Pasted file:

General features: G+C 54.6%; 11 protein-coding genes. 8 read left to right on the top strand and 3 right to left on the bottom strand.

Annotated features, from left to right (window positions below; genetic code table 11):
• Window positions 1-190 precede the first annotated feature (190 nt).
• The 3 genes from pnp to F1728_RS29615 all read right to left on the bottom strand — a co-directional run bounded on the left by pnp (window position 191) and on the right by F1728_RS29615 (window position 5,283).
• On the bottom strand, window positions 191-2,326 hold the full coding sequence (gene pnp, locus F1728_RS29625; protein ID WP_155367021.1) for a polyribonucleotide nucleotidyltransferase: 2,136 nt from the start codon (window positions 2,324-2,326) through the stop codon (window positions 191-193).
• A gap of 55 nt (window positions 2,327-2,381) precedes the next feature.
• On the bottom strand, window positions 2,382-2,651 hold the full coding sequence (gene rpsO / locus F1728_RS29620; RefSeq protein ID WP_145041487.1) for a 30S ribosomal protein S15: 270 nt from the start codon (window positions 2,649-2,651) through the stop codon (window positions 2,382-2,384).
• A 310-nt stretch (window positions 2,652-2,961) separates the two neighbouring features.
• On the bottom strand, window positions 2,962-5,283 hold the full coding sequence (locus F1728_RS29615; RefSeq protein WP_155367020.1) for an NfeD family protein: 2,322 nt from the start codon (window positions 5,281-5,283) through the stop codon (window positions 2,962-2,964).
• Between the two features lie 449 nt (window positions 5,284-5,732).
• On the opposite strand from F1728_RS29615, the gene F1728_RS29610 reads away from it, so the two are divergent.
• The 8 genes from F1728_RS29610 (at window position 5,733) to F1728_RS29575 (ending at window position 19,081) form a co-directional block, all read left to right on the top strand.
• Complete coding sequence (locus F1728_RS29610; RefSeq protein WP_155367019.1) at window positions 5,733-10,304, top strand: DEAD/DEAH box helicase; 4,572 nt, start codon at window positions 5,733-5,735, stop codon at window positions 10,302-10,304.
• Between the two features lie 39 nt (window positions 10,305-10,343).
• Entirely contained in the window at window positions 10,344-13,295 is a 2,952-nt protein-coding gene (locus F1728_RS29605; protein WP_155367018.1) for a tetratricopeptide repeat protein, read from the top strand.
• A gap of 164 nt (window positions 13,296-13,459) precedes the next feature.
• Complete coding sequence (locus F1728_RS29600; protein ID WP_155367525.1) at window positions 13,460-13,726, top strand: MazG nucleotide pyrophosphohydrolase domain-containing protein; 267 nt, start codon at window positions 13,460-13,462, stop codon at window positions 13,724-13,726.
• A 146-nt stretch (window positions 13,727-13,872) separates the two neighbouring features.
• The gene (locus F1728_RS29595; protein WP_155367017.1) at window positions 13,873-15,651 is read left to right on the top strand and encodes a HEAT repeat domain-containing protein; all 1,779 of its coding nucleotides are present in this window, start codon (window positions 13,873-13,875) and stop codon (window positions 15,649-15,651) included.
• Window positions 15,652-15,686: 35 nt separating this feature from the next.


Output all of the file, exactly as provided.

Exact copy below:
General features: G+C 54.6%; 11 protein-coding genes. 8 read left to right on the top strand and 3 right to left on the bottom strand.

Annotated features, from left to right (window positions below; genetic code table 11):
• Window positions 1-190 precede the first annotated feature (190 nt).
• The 3 genes from pnp to F1728_RS29615 all read right to left on the bottom strand — a co-directional run bounded on the left by pnp (window position 191) and on the right by F1728_RS29615 (window position 5,283).
• On the bottom strand, window positions 191-2,326 hold the full coding sequence (gene pnp, locus F1728_RS29625; protein ID WP_155367021.1) for a polyribonucleotide nucleotidyltransferase: 2,136 nt from the start codon (window positions 2,324-2,326) through the stop codon (window positions 191-193).
• A gap of 55 nt (window positions 2,327-2,381) precedes the next feature.
• On the bottom strand, window positions 2,382-2,651 hold the full coding sequence (gene rpsO / locus F1728_RS29620; RefSeq protein ID WP_145041487.1) for a 30S ribosomal protein S15: 270 nt from the start codon (window positions 2,649-2,651) through the stop codon (window positions 2,382-2,384).
• A 310-nt stretch (window positions 2,652-2,961) separates the two neighbouring features.
• On the bottom strand, window positions 2,962-5,283 hold the full coding sequence (locus F1728_RS29615; RefSeq protein WP_155367020.1) for an NfeD family protein: 2,322 nt from the start codon (window positions 5,281-5,283) through the stop codon (window positions 2,962-2,964).
• Between the two features lie 449 nt (window positions 5,284-5,732).
• On the opposite strand from F1728_RS29615, the gene F1728_RS29610 reads away from it, so the two are divergent.
• The 8 genes from F1728_RS29610 (at window position 5,733) to F1728_RS29575 (ending at window position 19,081) form a co-directional block, all read left to right on the top strand.
• Complete coding sequence (locus F1728_RS29610; RefSeq protein WP_155367019.1) at window positions 5,733-10,304, top strand: DEAD/DEAH box helicase; 4,572 nt, start codon at window positions 5,733-5,735, stop codon at window positions 10,302-10,304.
• Between the two features lie 39 nt (window positions 10,305-10,343).
• Entirely contained in the window at window positions 10,344-13,295 is a 2,952-nt protein-coding gene (locus F1728_RS29605; protein WP_155367018.1) for a tetratricopeptide repeat protein, read from the top strand.
• A gap of 164 nt (window positions 13,296-13,459) precedes the next feature.
• Complete coding sequence (locus F1728_RS29600; protein ID WP_155367525.1) at window positions 13,460-13,726, top strand: MazG nucleotide pyrophosphohydrolase domain-containing protein; 267 nt, start codon at window positions 13,460-13,462, stop codon at window positions 13,724-13,726.
• A 146-nt stretch (window positions 13,727-13,872) separates the two neighbouring features.
• The gene (locus F1728_RS29595; protein WP_155367017.1) at window positions 13,873-15,651 is read left to right on the top strand and encodes a HEAT repeat domain-containing protein; all 1,779 of its coding nucleotides are present in this window, start codon (window positions 13,873-13,875) and stop codon (window positions 15,649-15,651) included.
• Window positions 15,652-15,686: 35 nt separating this feature from the next.